Economic & Social Development

DESA Website & e-Brochure

http://www.un.org/desa

The Department of Economic and Social Affairs (DESA) has launched a new DESA Website and e-Brochure that extends the current design with interactive multimedia features and accessibility from mobile devices. The new site comes with an improved navigation structure and better incorporates latest developments on the Internet. Users have access to latest news, publications and events of the Department, and can interact with DESA through video messages and social media. In addition, the e-Brochure provides an easy introduction and a human face to the Department, featuring interviews of staff members and brief presentations of who they are and what they do. For the best multimedia experience of the new site, please use Internet Explorer 9 or higher or the latest version of Firefox, Google Chrome or Safari.

 

Ending child labour in domestic work and protecting young workers from abusive working conditions

English: http://www.ilo.org/ipec/Informationresources/WCMS_207656/lang–en/index.htm

French: http://www.ilo.org/ipec/Informationresources/WCMS_207924/lang–fr/index.htm

Spanish: http://www.ilo.org/ipec/Informationresources/WCMS_207919/lang–es/index.htm

An estimated 10.5 million children worldwide – most of them under age – are working as domestic workers in people’s homes, in hazardous and sometimes slavery-like conditions, according to a new report published by the International Labour Organization (ILO) to mark World Day Against Child Labour, 12 June 2013. Six and a half million of these child labourers are aged between five and 14 years-old. More than 71 per cent are girls. According to the latest figures in this report, they work in the homes of a third party or employer, carrying out tasks such as cleaning, ironing, cooking, gardening, collecting water, looking after other children and caring for the elderly.

 

GEO-5 for Business: Impacts of a Changing Environment on the Corporate Sector (UNEP)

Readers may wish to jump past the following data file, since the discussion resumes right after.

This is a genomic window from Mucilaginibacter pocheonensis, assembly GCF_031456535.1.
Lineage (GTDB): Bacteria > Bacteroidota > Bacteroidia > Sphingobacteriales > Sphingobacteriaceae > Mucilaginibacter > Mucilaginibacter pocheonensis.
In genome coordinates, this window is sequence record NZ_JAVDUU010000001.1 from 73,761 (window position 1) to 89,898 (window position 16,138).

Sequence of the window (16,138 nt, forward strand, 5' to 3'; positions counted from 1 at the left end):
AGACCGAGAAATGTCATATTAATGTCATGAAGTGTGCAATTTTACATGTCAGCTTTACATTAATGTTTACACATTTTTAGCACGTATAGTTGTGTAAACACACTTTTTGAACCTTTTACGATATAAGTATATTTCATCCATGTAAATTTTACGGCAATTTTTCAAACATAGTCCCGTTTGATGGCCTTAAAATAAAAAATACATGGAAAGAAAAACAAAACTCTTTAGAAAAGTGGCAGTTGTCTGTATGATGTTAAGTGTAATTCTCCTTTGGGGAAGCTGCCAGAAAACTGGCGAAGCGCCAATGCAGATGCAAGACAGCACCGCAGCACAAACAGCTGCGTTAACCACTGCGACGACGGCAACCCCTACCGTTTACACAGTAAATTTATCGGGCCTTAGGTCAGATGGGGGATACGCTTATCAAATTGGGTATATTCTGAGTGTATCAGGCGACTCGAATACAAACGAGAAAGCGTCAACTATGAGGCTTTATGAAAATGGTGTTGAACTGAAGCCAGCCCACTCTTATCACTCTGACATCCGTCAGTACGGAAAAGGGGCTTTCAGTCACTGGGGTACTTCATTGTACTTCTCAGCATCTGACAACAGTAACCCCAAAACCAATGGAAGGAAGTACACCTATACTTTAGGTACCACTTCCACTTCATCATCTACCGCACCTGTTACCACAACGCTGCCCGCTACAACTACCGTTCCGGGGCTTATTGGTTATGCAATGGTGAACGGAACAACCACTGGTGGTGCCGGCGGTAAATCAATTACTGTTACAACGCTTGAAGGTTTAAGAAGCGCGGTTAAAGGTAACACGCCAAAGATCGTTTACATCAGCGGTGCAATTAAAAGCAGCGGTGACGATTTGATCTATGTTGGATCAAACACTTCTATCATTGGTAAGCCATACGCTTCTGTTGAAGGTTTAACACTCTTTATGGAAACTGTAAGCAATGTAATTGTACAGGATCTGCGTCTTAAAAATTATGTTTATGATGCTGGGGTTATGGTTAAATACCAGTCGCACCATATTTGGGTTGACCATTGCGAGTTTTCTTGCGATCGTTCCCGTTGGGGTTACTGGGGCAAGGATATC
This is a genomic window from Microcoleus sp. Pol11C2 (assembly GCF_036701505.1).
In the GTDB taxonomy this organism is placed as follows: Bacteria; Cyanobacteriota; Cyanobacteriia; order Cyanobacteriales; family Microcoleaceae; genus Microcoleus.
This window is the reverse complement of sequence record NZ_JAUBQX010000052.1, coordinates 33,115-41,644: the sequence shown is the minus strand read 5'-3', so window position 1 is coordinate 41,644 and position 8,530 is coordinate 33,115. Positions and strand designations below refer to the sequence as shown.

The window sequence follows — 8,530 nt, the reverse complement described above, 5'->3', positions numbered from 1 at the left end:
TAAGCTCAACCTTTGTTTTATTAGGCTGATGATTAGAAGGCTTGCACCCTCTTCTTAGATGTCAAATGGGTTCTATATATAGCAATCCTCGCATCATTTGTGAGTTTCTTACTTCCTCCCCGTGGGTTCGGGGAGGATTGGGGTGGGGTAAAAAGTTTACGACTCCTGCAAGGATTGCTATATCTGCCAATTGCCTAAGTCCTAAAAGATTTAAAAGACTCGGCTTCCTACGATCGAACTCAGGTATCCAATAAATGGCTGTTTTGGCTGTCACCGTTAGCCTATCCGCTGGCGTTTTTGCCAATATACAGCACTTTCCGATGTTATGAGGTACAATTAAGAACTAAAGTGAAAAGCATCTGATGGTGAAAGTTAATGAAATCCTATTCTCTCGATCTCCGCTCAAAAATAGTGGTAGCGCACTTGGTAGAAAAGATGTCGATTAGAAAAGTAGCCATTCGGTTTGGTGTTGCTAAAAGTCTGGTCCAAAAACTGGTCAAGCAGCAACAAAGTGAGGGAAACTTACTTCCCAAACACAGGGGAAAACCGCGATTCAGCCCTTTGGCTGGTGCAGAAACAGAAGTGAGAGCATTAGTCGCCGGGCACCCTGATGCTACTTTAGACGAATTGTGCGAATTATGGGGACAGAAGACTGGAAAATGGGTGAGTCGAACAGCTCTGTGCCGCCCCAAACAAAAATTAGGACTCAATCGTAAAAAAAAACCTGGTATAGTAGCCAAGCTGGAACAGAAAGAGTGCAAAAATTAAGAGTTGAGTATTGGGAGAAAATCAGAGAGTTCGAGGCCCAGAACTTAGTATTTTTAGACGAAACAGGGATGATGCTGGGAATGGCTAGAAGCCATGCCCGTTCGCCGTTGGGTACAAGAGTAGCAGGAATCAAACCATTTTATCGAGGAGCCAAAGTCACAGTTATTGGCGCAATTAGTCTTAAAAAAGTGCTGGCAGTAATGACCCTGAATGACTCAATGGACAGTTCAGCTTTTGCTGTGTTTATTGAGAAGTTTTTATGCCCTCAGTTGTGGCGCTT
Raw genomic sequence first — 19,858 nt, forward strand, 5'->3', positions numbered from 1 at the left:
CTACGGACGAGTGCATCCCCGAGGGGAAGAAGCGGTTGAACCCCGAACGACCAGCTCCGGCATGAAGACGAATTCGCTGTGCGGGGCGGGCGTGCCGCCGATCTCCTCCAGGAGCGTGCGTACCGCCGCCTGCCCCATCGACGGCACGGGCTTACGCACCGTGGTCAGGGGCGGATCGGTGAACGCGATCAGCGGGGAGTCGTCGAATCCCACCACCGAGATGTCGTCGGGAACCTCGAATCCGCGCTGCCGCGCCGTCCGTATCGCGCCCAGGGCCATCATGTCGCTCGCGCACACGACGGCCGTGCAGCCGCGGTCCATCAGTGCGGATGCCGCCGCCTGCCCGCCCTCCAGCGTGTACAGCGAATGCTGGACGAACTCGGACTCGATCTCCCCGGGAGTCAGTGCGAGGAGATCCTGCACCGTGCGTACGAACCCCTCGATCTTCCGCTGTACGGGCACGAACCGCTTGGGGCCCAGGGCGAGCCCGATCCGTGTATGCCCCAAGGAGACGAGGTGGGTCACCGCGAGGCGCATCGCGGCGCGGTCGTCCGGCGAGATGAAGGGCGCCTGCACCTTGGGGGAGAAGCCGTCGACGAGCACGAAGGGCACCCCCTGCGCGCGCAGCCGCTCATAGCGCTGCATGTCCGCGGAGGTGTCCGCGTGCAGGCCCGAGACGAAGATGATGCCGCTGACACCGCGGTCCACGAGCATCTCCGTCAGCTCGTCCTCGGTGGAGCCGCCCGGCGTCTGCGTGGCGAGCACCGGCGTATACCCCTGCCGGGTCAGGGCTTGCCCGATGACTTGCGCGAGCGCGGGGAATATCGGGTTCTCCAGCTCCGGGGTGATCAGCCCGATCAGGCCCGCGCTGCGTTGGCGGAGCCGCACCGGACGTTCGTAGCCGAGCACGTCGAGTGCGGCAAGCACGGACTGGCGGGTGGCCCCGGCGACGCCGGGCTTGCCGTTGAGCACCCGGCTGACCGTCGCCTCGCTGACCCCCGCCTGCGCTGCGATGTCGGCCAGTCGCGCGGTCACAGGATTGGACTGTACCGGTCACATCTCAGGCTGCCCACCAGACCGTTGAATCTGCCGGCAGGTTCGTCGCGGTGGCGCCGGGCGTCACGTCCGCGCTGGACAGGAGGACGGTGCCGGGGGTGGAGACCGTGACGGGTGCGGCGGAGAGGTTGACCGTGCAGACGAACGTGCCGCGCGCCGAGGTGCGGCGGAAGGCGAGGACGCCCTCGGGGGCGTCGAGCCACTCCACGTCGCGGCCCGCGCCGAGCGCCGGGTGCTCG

http://hqweb.unep.org/geo/pdfs/geo5/GEO5_for_Business.pdf

The future of the private sector will increasingly hinge on the ability of businesses to adapt to the world’s rapidly changing environment and to develop goods and services that can reduce the impacts of climate change, water scarcity, emissions of harmful chemicals, and other environmental concerns. From extreme weather events, to rising pressures on finite natural resources, changes in the global environment will increasingly impact operating costs, markets for products, the availability of raw materials, and the reputation of businesses, from finance and tourism, to healthcare and transport. While the risks are significant, such environmental changes also represent major opportunities for businesses that successfully manage them, and seize the demand for sustainable technologies, investments and services. These are among the main findings of a new report released by the United Nations Environment Programme (UNEP), SustainAbility and Green Light Group on 21 June 2013.

 Reducing Food Loss and Waste (UNEP / WRI -World Resources Institute)

http://www.unep.org/pdf/WRI-UNEP_Reducing_Food_Loss_and_Waste.pdf

One out of every four calories produced by the global agricultural system is being lost or wasted, according to new analysis. This poses a serious challenge to the planet’s ability to reduce hunger and meet the food needs of a rapidly-expanding global population. Released on World Environment Day (WED), which this year carries the theme ‘Think.Eat.Save – Reduce Your Foodprint’, the new working paper shows that more than half of the food lost and wasted in Europe, the United States, Canada, and Australia occurs close to the fork-at the consumption stage. By contrast, in developing countries, about two-thirds of the food lost and wasted occurs close to the farm-after harvest and storage.

state of food The State of Food and Agriculture 2013: Food Systems for Better Nutrition (FAO)

Report in English, Summary in English, French & Spanish: http://www.fao.org/docrep/018/i3300e/i3300e00.htm